As the state Democratic party gathers itself for next year’s mid-term elections, party faithful representing both the progressive and establishment camps rallied behind former state Sen. Morgan Carroll as their new leader.
Carroll easily dispatched her rival for the spot, Clear Creek County Commissioner Tim Mauck, by a vote of 401 to 38.
Carroll’s victory is seen by some as a strong step toward unifying a party split in two by last year’s presidential primary. Vermont Sen. Bernie Sanders took the caucuses, winning the ongoing loyalty of Democrats who continue to fight for more progressive agenda.
“There’s very much a split in the party, but [Carroll] has the ability to bring people back together,” said Greeley City Councilwoman Rochelle Galindo, who was among several who nominated Carroll for party chair.
Carroll, who ran unsuccessfully against incumbent Republican Rep. Mike Coffman, told The Colorado Independent before the voting that Saturday’s election “is critical, more important than anything we’ve seen at the state and national level.
“Both political parties are at a turning point,” she said, “where we need to recreate, reinvent, strengthen, think outside the box, so that we can do a better job of connecting with voters and get people elected to fight for the things we believe in.”
For Democrats in particular, “everything we care about and everything we fight for is on the line and in profound jeopardy.”
Carroll succeeds former state party chair Rick Palacio, who stepped down after last November’s election.
The enthusiasm for the election and the party’s future was obvious from the minute you walked into the downtown Denver Marriott. Supporters of candidates vying for state party offices lined the entrances to the elevators leading to the basement ballroom, holding signs and handing out stickers and fliers.
It wasn’t only the state party candidates doing the politicking. Democrats who want to take the next step to a statewide office were there, too. Among them: Rep. Joe Salazar, fresh off a Friday announcement that he would run for attorney general and former state Sen. Mike Johnston of Denver, who is running for governor. Also in attendance were several people whose names are being bandied about for governor: U.S. Rep. Ed Perlmutter of Wheat Ridge and former state Treasurer Cary Kennedy of Denver.
“Good morning, resistance movement!” shouted U.S. Rep. Jared Polis of Boulder, to loud cheers. He called the reinvigoration of Democrats the “silver lining” from the November election, and called upon Democrats to continue the momentum into 2018.
“We may have a president beholden to foreign interests, with an utter disregard for the truth,” Polis said. “We do not live in a ‘post-fact’ world. We live in a world where facts exist. We can’t be afraid to cite those facts or make those arguments – whether it’s that climate change exists and it is caused by humans, or that the Republican health care bill will cost tens of millions their health care.”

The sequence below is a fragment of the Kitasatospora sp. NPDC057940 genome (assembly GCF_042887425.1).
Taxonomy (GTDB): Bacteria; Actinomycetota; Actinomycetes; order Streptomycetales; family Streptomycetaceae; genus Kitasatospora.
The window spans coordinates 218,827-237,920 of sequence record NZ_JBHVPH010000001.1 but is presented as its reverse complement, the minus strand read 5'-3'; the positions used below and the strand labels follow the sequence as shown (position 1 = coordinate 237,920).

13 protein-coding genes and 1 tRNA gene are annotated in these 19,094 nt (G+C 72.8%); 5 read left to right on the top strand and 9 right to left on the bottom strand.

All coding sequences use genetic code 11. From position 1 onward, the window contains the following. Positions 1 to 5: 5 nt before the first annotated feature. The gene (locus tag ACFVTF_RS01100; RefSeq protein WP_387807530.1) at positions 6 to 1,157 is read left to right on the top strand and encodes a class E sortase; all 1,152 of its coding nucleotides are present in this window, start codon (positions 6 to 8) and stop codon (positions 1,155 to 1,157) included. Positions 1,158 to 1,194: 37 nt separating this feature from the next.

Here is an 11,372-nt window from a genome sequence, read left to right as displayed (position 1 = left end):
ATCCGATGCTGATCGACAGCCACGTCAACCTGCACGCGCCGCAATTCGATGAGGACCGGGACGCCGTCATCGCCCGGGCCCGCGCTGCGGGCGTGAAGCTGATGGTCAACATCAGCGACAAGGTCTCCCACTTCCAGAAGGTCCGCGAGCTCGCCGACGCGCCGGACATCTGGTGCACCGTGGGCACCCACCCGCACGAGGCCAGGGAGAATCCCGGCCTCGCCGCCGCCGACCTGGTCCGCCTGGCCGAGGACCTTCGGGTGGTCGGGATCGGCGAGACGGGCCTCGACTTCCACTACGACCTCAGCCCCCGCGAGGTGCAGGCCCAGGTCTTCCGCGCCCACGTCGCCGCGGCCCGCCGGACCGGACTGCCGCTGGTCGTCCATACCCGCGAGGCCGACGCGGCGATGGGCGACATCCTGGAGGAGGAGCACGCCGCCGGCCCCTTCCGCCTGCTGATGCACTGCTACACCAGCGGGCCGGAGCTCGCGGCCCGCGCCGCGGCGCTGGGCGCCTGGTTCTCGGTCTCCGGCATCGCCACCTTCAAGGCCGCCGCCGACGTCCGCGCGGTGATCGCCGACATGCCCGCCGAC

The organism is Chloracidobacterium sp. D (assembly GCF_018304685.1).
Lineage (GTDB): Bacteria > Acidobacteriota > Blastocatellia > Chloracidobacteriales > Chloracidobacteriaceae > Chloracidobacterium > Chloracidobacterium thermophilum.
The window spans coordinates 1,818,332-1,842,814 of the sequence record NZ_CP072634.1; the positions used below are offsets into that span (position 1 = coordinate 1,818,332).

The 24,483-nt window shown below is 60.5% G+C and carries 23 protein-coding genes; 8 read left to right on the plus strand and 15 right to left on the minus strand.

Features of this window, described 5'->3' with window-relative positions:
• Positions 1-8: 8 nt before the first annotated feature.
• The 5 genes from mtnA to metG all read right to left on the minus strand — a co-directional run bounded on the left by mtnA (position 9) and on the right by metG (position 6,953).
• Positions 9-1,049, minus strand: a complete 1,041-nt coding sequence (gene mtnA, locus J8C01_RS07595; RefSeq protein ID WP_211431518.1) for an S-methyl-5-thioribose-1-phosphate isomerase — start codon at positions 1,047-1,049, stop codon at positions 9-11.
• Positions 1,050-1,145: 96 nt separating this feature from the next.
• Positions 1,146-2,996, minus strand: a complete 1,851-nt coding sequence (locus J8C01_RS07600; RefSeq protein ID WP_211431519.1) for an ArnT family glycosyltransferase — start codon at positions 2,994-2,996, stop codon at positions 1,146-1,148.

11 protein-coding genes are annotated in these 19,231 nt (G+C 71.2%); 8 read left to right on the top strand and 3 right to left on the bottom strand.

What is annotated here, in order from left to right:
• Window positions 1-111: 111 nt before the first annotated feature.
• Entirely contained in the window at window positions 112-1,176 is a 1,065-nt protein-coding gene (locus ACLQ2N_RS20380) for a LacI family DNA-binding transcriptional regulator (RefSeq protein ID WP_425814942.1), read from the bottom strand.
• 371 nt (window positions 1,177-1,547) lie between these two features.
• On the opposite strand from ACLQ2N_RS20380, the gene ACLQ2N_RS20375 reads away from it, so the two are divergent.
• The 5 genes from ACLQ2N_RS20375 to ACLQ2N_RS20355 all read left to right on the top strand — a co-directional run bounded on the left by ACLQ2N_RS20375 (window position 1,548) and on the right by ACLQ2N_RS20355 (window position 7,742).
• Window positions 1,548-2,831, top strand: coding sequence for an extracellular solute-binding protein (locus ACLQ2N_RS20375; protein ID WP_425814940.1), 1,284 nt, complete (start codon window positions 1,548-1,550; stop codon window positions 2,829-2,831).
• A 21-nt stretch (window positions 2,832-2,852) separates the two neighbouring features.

Rep. Diana DeGette of Denver was there, too, bleary-eyed from a 27-hour session in Washington, D.C. on the Republicans’ health care bill. “I never pulled all-nighters when I was in college!” she told The Independent.
But to the audience, she was more grim. “That bill did not get any better with time,” she said. “America needs your help [to] defeat this bill … It will take away healthcare from 15 million people, who now have cancer treatments and family planning or birth control, and they will lose all of it.”
She exhorted the audience to call U.S. Sen. Cory Gardner of Yuma every day. “He needs to hear real life stories about how the Affordable Care Act” is helping people, she said.
“It’s exceptionally important for Colorado to continue to be strong and grow Democrats and contribute to changing that guard on the national level,” Mauck told The Independent before the vote. “We will do this with the leadership presented today, and will unite and move forward for 2018.”
Joe Moore, chair of the Colorado Stonewall Democrats, said Carroll visited his group recently to lobby for their votes. “She brings diversity and energy to the party,” he said. “I think she will get behind initiatives for special outreach” to the LGBT, Latinos and African-American communities.
Carroll noted after the vote that she had been supported by the Sanders wing before, in part because of her track record on grassroots organizing, campaign finance and lobbying reform and taking on wealthy corporate interests.
“It’s all about relationships,” she told The Independent. “What we saw today is people coming together in the Democratic party, in all 64 counties, young, old, new, experienced. It was an amazing unifying moment to see how much diversity we had coming together to support our new effort in the party.”
West Slope Democrat Emily Tracy of Summit County, who ran for the state Senate last November, said she sensed both candidates for party chair recognized the party needs to do more than it has in the past, such as increasing outreach to registered Dems and unaffiliated voters. “I think we lost a lot in 2016 because people didn’t vote and weren’t invigorated by the Democratic Party. We have a lot to learn. We can’t do business the same way.”
The real drama of the day came with the nail-biting races for first and second vice-chair, both of which were seen as indicative of which wing of the party, progressive or establishment, holds more sway right now — or at least with those in the room.
As of press time, the races were still undecided. We will update this post when the vote comes in.
Photo by Marianne Goodland, The Colorado Independent